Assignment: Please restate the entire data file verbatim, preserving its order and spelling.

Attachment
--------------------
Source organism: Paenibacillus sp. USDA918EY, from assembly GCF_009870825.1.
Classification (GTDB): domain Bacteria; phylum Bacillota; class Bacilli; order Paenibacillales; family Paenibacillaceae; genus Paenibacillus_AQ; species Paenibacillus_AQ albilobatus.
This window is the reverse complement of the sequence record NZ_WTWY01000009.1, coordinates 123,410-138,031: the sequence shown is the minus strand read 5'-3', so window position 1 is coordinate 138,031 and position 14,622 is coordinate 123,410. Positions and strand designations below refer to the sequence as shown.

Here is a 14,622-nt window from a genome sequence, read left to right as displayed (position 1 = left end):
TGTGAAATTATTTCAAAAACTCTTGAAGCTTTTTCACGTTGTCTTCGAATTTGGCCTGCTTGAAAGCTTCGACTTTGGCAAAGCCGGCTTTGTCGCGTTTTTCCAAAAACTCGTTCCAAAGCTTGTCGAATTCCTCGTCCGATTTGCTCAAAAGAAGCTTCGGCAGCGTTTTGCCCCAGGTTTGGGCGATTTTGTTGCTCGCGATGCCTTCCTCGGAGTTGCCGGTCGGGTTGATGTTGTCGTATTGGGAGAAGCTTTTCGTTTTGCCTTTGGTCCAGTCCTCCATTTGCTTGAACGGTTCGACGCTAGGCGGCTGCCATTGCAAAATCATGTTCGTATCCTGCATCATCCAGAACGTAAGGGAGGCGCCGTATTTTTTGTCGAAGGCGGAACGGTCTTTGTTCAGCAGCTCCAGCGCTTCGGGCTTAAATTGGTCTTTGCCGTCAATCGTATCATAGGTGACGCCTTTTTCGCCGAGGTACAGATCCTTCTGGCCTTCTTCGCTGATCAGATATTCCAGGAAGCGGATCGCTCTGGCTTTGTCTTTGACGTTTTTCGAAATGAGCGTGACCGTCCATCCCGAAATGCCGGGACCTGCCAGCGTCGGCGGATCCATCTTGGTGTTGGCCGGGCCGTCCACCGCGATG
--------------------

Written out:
Source organism: Paenibacillus sp. USDA918EY, from assembly GCF_009870825.1.
Classification (GTDB): domain Bacteria; phylum Bacillota; class Bacilli; order Paenibacillales; family Paenibacillaceae; genus Paenibacillus_AQ; species Paenibacillus_AQ albilobatus.
This window is the reverse complement of the sequence record NZ_WTWY01000009.1, coordinates 123,410-138,031: the sequence shown is the minus strand read 5'-3', so window position 1 is coordinate 138,031 and position 14,622 is coordinate 123,410. Positions and strand designations below refer to the sequence as shown.

Here is a 14,622-nt window from a genome sequence, read left to right as displayed (position 1 = left end):
TGTGAAATTATTTCAAAAACTCTTGAAGCTTTTTCACGTTGTCTTCGAATTTGGCCTGCTTGAAAGCTTCGACTTTGGCAAAGCCGGCTTTGTCGCGTTTTTCCAAAAACTCGTTCCAAAGCTTGTCGAATTCCTCGTCCGATTTGCTCAAAAGAAGCTTCGGCAGCGTTTTGCCCCAGGTTTGGGCGATTTTGTTGCTCGCGATGCCTTCCTCGGAGTTGCCGGTCGGGTTGATGTTGTCGTATTGGGAGAAGCTTTTCGTTTTGCCTTTGGTCCAGTCCTCCATTTGCTTGAACGGTTCGACGCTAGGCGGCTGCCATTGCAAAATCATGTTCGTATCCTGCATCATCCAGAACGTAAGGGAGGCGCCGTATTTTTTGTCGAAGGCGGAACGGTCTTTGTTCAGCAGCTCCAGCGCTTCGGGCTTAAATTGGTCTTTGCCGTCAATCGTATCATAGGTGACGCCTTTTTCGCCGAGGTACAGATCCTTCTGGCCTTCTTCGCTGATCAGATATTCCAGGAAGCGGATCGCTCTGGCTTTGTCTTTGACGTTTTTCGAAATGAGCGTGACCGTCCATCCCGAAATGCCGGGACCTGCCAGCGTCGGCGGATCCATCTTGGTGTTGGCCGGGCCGTCCACCGCGATG